I also really enjoyed having the top players come into the commentary room and give opinions on the games in progress (yes, this is a selfish treat! I keep them in there even though I know most of our viewers cannot follow their analysis). After Ivanchuk had finished his game against Kamsky, he stopped by for a while and looked at games with Simon and then with me. I could watch him analyze all day. Maxime Vachier-Lagrave was also very impressive in the commentary room. The catch with such players is that they tend to analyze on their own level, perhaps not aware that maybe 1% of the viewers can actually follow their variations. But whenever I try to point out that some line is based on a discovered attack or a pin, I feel they get a tiny bit impatient with me :) 

Here are some tidbits from my interviews with the players who visited us in the commentary room:
  • (this is by far the best): Ivanchuk didn't know the tiebreak rules for the Candidates tournament in London, so he didn't realize that by beating Kramnik, Carlsen would be getting the ticket into the World Championship match; he thought there'd be a playoff between them in case of a tie. Therefore he felt no pressure at all holding Kramnik's fate in his hands.
  • Cheparinov no longer works as Topalov's second.
  • What card game were the French players always playing in the lobby area of the hotel? Tarot, which is apparently very popular in France. Maxime started explaining the rules, but that seemed like a good time to go back to the chess.

Of course, I also got to see some great chess in action, including my favorite move of the event:

GM Fier, Alexandr- GM Al-Sayed, Mohammed
2014 Tradewise Gibraltar Chess Festival

19Qd2Gibraltar.jpg


19...h6!!
My favorite move of the tournament. Black could take the g5 pawn directly, but then there is a pin on the f-pawn so that after ...Ng3 you cannot recapture
the way you'd like, ...fxg3. If White takes on h6, there is ...Ng3 and ...Qh4-
Black opens the way for the queen to come to h4 bypassing the pin on the
f-pawn. A deep and beautiful idea. White's position collapses after it.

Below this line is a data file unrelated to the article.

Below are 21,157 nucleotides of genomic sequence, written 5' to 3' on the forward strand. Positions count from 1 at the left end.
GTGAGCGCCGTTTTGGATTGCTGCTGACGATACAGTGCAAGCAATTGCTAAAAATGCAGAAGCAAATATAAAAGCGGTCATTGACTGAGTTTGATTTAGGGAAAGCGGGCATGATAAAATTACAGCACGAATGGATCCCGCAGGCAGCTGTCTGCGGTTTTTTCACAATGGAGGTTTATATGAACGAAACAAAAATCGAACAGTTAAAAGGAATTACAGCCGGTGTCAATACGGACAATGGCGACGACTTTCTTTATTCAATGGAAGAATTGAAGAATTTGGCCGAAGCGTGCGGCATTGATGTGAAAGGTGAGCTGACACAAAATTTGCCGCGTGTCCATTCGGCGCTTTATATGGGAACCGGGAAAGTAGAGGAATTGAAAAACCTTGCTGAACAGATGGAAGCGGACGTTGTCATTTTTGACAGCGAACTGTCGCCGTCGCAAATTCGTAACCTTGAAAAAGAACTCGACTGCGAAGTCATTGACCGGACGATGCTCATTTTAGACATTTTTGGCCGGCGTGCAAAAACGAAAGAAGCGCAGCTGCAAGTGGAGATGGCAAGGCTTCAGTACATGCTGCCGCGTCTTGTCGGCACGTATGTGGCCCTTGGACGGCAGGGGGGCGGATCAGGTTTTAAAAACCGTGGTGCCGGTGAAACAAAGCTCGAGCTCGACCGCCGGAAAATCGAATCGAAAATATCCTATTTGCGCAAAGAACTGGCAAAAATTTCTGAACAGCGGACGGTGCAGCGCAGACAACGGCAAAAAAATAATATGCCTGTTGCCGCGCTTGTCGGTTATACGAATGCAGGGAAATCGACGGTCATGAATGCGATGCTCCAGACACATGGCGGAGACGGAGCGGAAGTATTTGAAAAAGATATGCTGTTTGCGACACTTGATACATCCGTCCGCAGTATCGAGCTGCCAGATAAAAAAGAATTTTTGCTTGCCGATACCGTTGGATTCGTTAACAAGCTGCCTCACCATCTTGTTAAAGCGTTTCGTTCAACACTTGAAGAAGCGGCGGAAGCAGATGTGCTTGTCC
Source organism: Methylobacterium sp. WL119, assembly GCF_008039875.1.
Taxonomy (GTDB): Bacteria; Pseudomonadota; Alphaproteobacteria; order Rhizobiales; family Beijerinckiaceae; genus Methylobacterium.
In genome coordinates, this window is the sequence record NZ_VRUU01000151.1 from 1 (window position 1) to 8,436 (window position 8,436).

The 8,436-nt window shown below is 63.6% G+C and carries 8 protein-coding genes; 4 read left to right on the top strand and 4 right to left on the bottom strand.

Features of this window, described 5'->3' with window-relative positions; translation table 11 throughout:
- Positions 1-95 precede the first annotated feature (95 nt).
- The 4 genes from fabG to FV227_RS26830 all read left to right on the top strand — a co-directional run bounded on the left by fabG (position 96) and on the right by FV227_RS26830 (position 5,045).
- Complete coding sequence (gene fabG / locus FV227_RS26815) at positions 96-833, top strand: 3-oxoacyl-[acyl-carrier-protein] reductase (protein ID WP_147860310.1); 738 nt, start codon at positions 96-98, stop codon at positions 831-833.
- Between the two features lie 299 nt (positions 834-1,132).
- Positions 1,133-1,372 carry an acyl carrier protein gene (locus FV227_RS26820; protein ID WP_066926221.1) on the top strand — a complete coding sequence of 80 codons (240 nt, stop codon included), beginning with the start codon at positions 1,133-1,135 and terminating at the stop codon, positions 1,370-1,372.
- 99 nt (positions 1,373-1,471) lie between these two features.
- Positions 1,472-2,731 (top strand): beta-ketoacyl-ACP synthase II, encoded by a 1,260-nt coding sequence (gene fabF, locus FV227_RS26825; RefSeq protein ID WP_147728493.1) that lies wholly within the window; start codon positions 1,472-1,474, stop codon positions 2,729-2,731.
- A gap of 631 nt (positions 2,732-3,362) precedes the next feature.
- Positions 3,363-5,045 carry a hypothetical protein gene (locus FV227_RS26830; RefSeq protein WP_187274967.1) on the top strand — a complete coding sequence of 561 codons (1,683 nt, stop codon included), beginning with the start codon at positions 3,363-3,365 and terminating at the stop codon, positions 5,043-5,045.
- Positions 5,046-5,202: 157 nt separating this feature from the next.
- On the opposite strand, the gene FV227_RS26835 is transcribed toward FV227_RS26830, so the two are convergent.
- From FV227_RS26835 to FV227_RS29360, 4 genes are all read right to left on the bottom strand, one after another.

20.Rec1 hxg5 21. Kf1 Rf7 22. Rc2 Rh7 23. Ke1 Ng3 24. Bxg3 fxg3 25. Bf1 Bd7 26. Ne2 g4 27. f4 Qf6 28. Rc3 Bb5 29. Nxg3 Bxf1 30. fxe5 dxe5 31. Nxf1 Rf8 32. Ke2 Qf2+ 33. Kd3 Qd4+ 34. Kc2 Rf2 35. Qxf2 Qxf2+ 36. Kb3 Rh1

FinalFier.jpg


0-1

So yeah, I love this job. I would certainly be happy to do it more than once a year. But I wouldn't say I prefer it to playing. Playing is like what I imagine it is to have kids, with ups and downs, you sacrifice a lot and you get back a lot. I've often heard people say having kids has changed their life, given it a totally different meaning, etc. And most people wouldn't trade their experience of parenthood for anything. So it's similar to playing: once you're a player, you're a player and don't think of being anything else...until you can't play anymore. When that point comes, of course you can move to other roles, kind of like parents get a second life when their kids grow up and start living independent lives. But for some stage of life in both cases you have a primary identity. 


Or maybe I should just say, playing is life. You keep doing it no matter how painful it may be :) Another day, another game! Another chance for victory!  
MonkeysRainbow.jpg

As many people have expressed, Gibraltar is the best open tournament in the world, and I can only add, by far. The prizes are generous and draw many elite players (the ladies prizes' are absolutely unique in the world); the venue is simultaneously exotic yet not difficult to get to; the weather is a treat for anyone coming from countries which experience winter; there are side events with good prizes for amateurs (various categories under 2250)  in the mornings; evening blitz tournaments and exhibitions, master classes by people like Ivanchuk, etc. There is a special event every evening!

Not by accident is it called the Gibraltar Chess Festival. It now completed its twelfth year- if you haven't visited it yet, remember the date: the Festival will be back January 26th-Feb 5th 2015!

 
Advertisement